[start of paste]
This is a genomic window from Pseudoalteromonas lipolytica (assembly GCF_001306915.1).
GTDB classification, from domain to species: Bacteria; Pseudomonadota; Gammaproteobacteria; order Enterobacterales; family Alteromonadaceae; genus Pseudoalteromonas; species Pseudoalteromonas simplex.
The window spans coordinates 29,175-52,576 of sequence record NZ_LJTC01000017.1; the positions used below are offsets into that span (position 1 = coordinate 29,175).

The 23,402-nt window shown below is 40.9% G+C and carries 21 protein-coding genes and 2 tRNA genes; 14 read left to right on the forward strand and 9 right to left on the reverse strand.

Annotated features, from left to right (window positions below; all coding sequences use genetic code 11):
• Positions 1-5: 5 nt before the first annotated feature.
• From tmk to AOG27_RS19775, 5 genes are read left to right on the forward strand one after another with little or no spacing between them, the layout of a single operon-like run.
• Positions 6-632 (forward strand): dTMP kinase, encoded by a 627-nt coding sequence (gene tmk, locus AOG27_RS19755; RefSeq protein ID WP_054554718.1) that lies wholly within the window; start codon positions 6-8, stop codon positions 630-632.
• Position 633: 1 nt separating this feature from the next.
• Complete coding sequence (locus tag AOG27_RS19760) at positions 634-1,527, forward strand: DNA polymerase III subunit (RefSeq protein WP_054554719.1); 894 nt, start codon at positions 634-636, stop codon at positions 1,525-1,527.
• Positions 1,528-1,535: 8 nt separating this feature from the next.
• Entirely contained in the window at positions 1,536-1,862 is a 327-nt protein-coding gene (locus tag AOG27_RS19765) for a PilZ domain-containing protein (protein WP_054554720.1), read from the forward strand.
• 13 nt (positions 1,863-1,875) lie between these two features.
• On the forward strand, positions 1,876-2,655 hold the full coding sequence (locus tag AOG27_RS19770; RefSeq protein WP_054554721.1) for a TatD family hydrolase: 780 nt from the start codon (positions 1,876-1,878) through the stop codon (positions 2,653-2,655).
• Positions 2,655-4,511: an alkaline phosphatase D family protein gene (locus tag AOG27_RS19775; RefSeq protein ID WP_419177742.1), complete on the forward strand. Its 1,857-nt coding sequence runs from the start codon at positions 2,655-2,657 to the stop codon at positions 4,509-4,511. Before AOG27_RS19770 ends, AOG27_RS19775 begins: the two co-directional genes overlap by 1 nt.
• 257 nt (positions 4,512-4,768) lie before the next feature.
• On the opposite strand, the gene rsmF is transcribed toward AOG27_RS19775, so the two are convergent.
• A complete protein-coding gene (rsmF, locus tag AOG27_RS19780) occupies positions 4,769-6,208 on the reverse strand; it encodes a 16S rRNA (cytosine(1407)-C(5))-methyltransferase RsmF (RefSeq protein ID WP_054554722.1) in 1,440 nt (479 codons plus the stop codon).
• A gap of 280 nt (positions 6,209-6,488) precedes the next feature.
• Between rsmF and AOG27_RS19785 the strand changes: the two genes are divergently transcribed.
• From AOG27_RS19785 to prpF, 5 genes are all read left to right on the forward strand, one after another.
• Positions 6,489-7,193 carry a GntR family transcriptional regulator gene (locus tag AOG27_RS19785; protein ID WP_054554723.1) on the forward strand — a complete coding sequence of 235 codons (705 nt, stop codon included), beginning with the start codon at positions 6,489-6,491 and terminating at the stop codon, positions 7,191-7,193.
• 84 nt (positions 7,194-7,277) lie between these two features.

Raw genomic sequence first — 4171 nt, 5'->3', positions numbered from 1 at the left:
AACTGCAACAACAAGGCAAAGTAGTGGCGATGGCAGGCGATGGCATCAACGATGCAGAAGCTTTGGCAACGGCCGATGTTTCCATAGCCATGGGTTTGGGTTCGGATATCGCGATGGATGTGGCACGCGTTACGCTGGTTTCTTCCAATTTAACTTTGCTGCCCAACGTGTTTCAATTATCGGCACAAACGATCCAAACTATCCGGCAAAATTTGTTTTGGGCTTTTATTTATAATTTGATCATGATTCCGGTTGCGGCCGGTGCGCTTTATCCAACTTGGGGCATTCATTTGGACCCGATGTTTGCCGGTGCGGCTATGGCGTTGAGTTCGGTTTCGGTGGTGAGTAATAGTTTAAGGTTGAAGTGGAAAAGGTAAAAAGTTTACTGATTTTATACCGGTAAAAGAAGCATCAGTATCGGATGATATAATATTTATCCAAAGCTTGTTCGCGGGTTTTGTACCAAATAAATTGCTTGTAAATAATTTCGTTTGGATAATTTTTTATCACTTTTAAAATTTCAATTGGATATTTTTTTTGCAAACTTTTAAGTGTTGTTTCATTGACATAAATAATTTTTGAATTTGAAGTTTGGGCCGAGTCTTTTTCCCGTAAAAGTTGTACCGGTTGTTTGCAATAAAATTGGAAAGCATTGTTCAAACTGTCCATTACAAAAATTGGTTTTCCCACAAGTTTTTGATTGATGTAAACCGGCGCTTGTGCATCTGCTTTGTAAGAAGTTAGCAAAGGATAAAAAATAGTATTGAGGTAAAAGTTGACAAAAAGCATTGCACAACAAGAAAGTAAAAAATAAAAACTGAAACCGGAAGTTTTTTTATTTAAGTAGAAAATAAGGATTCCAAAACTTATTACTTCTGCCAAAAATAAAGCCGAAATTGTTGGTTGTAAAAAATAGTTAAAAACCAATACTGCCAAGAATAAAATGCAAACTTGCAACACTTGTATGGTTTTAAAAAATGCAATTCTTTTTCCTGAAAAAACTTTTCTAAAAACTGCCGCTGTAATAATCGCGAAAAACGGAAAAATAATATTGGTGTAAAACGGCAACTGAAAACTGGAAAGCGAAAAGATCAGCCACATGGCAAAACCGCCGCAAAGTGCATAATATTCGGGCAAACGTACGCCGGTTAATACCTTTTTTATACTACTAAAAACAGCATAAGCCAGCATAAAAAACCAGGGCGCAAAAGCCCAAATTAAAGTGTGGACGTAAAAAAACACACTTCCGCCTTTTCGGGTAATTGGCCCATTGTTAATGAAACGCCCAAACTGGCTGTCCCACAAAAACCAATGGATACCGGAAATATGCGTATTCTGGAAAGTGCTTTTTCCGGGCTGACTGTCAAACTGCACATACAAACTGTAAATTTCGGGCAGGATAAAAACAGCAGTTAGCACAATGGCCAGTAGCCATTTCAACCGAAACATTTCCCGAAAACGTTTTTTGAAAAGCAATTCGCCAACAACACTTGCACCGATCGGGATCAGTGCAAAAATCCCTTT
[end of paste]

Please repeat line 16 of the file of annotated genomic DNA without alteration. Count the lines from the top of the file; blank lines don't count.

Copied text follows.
• 257 nt (positions 4,512-4,768) lie before the next feature.